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Home arrow Market Research Findings arrow Beauty and Cosmetics arrow Spare cash goes on looking good
Spare cash goes on looking good PDF Print E-mail
Written by Euromonitor   
20 Dec 2006

Consumer trends: Spare cash goes on looking good by, Euromonitor International

Consumers across the globe are spending more of their hard-earned income than ever before on image and health enhancing products, according to a new report from Euromonitor International, “Spending choices: Discretionary Income Patterns to 2015”.

Health & beauty industries feel the benefit Consumer goods industries are currently enjoying buoyant sales as consumers pay out a greater share of their free cash on products that will improve their image. The premium cosmetics and toiletries industry in particular is benefiting from this trend, with Euromonitor International reporting an increase in value sales of more than 45% over the last 6 years, as consumers develop ever-more sophisticated tastes.

Similarly, growth in the packaged food industry has been driven by a surge in demand for health and wellness products, which often come with a premium price tag. From 2000 to 2006, global value sales of health and wellness packaged food (including organic, fortified, and low-fat products) have increased by a dramatic 72%, generating a total of US$ 245.2 billion in 2006 alone. Euromonitor International's research also shows that the global per capita spend on health and wellness food has risen from US$26 in 2002 to US$37.8 in 2006, a growth of 45.5%.

A healthy economy leads to healthy consumers Euromonitor's “Spending choices: Discretionary Income Patterns to 2015” reports that increased consumer spending on discretionary items, particularly those related to beauty, health and wellness, is the result of economic factors and rising health consciousness.

Primarily, an increase in credit levels has led to the development of a consumer with less-cautious spending behaviour; benefiting economies, retailers, manufacturers and service providers alike. This in turn, has led to a rise in disposable incomes, enabling more consumers to acquire the purchasing-power to decide what they spend their money on.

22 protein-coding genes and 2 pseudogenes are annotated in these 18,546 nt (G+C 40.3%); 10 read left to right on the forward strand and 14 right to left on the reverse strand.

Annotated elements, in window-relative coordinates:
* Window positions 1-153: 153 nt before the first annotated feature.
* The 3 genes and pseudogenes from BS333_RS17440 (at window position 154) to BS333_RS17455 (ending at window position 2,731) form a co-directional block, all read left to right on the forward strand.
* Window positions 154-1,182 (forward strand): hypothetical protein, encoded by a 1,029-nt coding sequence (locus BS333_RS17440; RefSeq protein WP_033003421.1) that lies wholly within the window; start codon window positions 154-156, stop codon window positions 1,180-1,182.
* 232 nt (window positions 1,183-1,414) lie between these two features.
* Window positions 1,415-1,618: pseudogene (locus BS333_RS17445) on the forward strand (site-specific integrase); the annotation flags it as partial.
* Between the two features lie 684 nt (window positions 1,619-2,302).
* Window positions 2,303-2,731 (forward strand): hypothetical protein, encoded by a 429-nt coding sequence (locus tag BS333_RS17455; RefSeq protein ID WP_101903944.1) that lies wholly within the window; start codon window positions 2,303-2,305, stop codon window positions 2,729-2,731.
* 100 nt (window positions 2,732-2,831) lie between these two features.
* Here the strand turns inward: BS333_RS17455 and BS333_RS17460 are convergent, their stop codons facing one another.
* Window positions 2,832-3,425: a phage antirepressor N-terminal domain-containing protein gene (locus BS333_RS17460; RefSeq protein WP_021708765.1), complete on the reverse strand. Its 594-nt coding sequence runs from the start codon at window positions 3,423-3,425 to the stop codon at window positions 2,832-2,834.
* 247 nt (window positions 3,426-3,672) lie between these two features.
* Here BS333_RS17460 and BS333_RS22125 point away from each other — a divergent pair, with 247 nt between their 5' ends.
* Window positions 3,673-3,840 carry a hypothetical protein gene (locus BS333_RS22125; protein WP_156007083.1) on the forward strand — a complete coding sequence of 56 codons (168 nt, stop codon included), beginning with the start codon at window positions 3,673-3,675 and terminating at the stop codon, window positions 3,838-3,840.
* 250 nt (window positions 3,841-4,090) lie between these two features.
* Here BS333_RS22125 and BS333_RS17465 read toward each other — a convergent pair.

Furthermore, consumer awareness of the link between diet and health has increased dramatically over recent years. Consumers are now choosing to spend their extra income on products with health-enhancing qualities, largely at the expense of items previously considered to be essential. Consequently the health and wellness trend has become one of the key drivers of consumer markets in the 21st Century. This is exemplified by the fact that the global sales of health and wellness beverages actually overtook those of standard drinks in terms of value within the past 5 years.

Consumer spend looks set to continue Consumer markets are expected to remain dynamic through to 2015, as consumer spend becomes less inhibited, according to forecasts from Euromonitor's "Spending choices: Discretionary Income Patterns to 2015." Growth will be strongest in emerging markets, particularly in China and India, thanks to rising per capita income, increased use of credit and debt and the expansion of modern, retailing facilities.

Euromonitor International predicts that the global spend on discretionary products will reach US$3.1 trillion by 2020. The average American consumer will have approximately US$280 to spend on these items per week, compared to US$200 in 2002, an increase of 40%.

While health and indulgence will continue to be top priorities for consumers, it is forecast that consumers will begin to dedicate larger amount of their income to technology and education, as they realise the value of further qualifications.

For further detail about this article and other related findings, please visit  Euromonitor International by clicking here.

Last Updated ( 08 Jan 2007 )
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